Espy leaving DHS for Tuscaloosa position
Demopolis High School principal Dr. Isaac Espy Jr. was approved by the Tuscaloosa City Board of Education on Tuesday to become the principal at Northridge High School.
Espy is scheduled to begin his duties at the school on June 1, pending procedural completions. He is replacing Edward Jaynes, who will be transferred to an unassigned teaching position. Espy would be the third principal at the school, while Jaynes is returning to the classroom as a math teacher.
Demopolis City Schools superintendent Dr. Wayne Vickers said he has not yet received a letter of resignation from Espy, and the Demopolis board has not had an opportunity to accept it. The next scheduled meeting of the Demopolis City Schools board of education will be this Monday, May 18, at 5:15 p.m.
Espy was hired as the principal at Demopolis High School on June 17, 2005, beginning work on July 1 of that year. During his tenure at DHS, the school earned the No Child Left Behind Blue Ribbon Award in 2008, one of only three high schools in the state to earn that achievement.
Espy oversaw the beginning of the dual enrollment program between DHS and Alabama Southern Community College, which allows DHS students to get a head-start on their collegiate careers while in high school. He also led the ACT camps at Demopolis High while allow students to work to get a high score or get an improved score on the all-important test.
He was named the 2008 Citizen of the Year by the Demopolis Area Chamber of Commerce at its banquet on Feb. 2.
Espy talked about some of his highlights at the helm of Demopolis High School.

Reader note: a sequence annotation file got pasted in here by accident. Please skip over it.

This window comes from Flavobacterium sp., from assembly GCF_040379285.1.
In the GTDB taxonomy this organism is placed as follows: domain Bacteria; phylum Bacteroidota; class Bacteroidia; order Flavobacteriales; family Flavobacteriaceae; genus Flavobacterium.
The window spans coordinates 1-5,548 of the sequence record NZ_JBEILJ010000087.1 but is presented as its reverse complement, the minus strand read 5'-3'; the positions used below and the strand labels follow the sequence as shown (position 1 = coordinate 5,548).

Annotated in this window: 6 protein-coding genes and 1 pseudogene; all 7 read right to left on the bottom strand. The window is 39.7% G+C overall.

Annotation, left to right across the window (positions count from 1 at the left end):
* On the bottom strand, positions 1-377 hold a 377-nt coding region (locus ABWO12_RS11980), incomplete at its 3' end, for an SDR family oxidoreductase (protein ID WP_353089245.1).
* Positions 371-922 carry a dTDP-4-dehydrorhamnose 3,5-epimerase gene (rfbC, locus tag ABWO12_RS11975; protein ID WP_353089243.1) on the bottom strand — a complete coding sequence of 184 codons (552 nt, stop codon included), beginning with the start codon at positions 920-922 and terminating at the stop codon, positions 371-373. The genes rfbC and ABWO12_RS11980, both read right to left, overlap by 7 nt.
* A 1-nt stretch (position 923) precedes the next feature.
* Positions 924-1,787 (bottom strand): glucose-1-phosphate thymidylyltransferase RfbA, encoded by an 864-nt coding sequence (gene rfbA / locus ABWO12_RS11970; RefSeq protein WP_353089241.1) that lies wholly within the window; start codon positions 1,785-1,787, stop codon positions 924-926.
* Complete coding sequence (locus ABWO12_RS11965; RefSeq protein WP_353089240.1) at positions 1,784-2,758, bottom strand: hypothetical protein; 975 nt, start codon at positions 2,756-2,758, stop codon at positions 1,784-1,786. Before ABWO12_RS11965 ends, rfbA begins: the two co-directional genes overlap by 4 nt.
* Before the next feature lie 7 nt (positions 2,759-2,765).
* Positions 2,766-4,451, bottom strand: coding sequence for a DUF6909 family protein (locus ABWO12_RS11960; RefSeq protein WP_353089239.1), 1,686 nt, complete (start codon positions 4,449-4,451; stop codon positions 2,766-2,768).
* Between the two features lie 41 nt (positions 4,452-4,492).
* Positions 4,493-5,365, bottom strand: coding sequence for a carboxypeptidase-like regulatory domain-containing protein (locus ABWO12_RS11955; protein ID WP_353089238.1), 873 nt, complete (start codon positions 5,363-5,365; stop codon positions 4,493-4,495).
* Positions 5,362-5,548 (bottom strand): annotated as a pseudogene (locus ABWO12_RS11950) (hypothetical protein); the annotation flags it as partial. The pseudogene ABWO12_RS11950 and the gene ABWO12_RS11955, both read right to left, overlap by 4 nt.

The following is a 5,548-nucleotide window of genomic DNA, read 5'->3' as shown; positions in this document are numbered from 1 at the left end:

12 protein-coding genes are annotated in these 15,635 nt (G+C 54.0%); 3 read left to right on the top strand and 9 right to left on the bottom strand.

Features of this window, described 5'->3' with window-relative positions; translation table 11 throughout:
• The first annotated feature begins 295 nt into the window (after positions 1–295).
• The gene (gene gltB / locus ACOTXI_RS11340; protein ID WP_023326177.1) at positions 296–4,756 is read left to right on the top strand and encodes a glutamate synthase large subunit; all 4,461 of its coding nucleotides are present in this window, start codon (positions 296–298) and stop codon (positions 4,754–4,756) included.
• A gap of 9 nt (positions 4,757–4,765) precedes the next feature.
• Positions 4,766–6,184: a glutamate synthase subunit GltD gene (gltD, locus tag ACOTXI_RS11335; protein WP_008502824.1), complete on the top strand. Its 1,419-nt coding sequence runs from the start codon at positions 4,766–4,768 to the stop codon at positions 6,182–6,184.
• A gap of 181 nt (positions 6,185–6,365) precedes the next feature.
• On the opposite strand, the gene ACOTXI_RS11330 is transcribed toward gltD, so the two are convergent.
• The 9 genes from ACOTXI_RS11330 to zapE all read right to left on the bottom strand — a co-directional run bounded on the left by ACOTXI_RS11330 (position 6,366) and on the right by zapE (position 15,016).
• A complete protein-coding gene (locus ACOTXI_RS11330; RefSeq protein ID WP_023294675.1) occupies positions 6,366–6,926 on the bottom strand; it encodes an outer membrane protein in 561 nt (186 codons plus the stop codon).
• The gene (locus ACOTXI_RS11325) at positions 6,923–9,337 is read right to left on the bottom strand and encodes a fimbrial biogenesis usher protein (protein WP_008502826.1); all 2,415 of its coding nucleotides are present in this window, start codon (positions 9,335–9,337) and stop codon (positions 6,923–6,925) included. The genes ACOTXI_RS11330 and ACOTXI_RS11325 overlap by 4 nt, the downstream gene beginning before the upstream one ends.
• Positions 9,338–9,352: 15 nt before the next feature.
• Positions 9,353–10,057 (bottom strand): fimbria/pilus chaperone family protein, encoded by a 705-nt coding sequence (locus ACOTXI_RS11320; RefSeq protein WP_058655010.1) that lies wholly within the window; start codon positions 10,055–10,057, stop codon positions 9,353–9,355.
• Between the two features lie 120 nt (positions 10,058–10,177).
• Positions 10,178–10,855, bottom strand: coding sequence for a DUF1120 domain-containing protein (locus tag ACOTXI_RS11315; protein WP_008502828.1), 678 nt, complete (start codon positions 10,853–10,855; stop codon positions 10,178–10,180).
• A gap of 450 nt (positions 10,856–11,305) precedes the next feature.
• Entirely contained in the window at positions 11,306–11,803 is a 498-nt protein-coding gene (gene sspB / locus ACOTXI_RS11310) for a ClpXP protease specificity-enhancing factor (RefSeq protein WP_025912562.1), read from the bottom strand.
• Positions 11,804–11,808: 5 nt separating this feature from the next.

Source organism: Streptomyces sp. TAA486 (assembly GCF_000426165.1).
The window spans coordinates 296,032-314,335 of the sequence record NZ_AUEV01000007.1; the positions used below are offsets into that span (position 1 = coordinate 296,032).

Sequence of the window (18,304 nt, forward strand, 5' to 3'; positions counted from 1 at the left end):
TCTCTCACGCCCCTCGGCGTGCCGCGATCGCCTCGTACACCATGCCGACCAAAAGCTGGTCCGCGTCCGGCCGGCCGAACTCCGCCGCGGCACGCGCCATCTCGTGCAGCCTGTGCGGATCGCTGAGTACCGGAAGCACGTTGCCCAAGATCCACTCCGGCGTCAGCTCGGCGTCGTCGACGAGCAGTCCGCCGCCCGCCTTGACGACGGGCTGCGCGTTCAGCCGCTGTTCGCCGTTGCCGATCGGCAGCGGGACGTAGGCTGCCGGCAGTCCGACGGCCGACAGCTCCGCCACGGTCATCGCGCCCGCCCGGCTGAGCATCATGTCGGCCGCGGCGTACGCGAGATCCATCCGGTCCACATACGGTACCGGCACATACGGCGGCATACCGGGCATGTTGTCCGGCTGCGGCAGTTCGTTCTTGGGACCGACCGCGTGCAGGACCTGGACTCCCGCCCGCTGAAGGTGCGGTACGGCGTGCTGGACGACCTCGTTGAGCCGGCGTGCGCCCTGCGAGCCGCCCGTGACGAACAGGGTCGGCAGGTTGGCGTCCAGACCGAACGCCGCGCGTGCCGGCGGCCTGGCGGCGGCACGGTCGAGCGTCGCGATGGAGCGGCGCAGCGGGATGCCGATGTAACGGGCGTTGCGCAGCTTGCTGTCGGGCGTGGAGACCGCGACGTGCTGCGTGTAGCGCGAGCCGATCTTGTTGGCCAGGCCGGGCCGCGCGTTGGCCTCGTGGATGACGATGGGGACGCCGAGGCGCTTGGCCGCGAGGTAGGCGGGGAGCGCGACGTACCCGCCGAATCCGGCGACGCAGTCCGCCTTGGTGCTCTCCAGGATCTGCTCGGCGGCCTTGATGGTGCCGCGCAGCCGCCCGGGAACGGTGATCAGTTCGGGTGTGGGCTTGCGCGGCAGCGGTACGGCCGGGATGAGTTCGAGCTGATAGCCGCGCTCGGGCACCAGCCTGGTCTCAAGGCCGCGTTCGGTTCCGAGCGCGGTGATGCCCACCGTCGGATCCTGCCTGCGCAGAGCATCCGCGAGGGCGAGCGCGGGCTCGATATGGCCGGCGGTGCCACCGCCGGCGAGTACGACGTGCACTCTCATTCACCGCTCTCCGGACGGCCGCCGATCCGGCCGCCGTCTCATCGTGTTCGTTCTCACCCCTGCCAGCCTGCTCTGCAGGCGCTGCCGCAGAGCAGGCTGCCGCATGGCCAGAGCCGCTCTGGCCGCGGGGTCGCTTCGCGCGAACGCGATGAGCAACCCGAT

“Any human being who is a part of a national Blue Ribbon school is not someone who is in the top 1 percent or the top 1 percent of 1 percent,” he said. “You’re in the top 1 percent of 1 percent of the top 1 percent. That is a mountaintop experience for all those who are involved here. The students and faculty here would certainly make any administrator look good.
“Being listed in U.S. News & World Report as one of America’s top high schools was a great experience. Being honored as Citizen of the Year was an extremely humbling experience, and one that I wouldn’t take anything for.
“Yet, the things that I will remember and will be most proud of will be the day-to-day joys of working with these students and with the parents here, working with the community,” he said. “If you don’t thrive being in there among the students, you’re in the wrong business. Those same things that the students take from their high school careers and write in their yearbooks and remember and value are the same things that I will.”
On Jan. 20, the Demopolis board of education voted to renew Espy’s contract for four years, a move that fit into his existing life plan until the opportunity opened in his hometown.
“I grew up in Tuscaloosa; Tuscaloosa is my home,” he said on Wednesday. “My parents are there, my sister and her family are there, my son lives there. It is home. Sometimes, things happen in life, and they don’t ask you first, and they do not require your permission to happen.
“I came to Demopolis with high hopes, and those hopes were exceeded. I did not anticipate this opportunity coming up, but it did. It didn’t consult me prior to being available. Life is not an exact science, and sometimes, we are confronted with decisions that will keep us up all night. This is one that has certainly been a struggle in a way. In another way, it is an opportunity that may only come once in my career. It was a decision I made after many, many hours, days, weeks and months of thought.”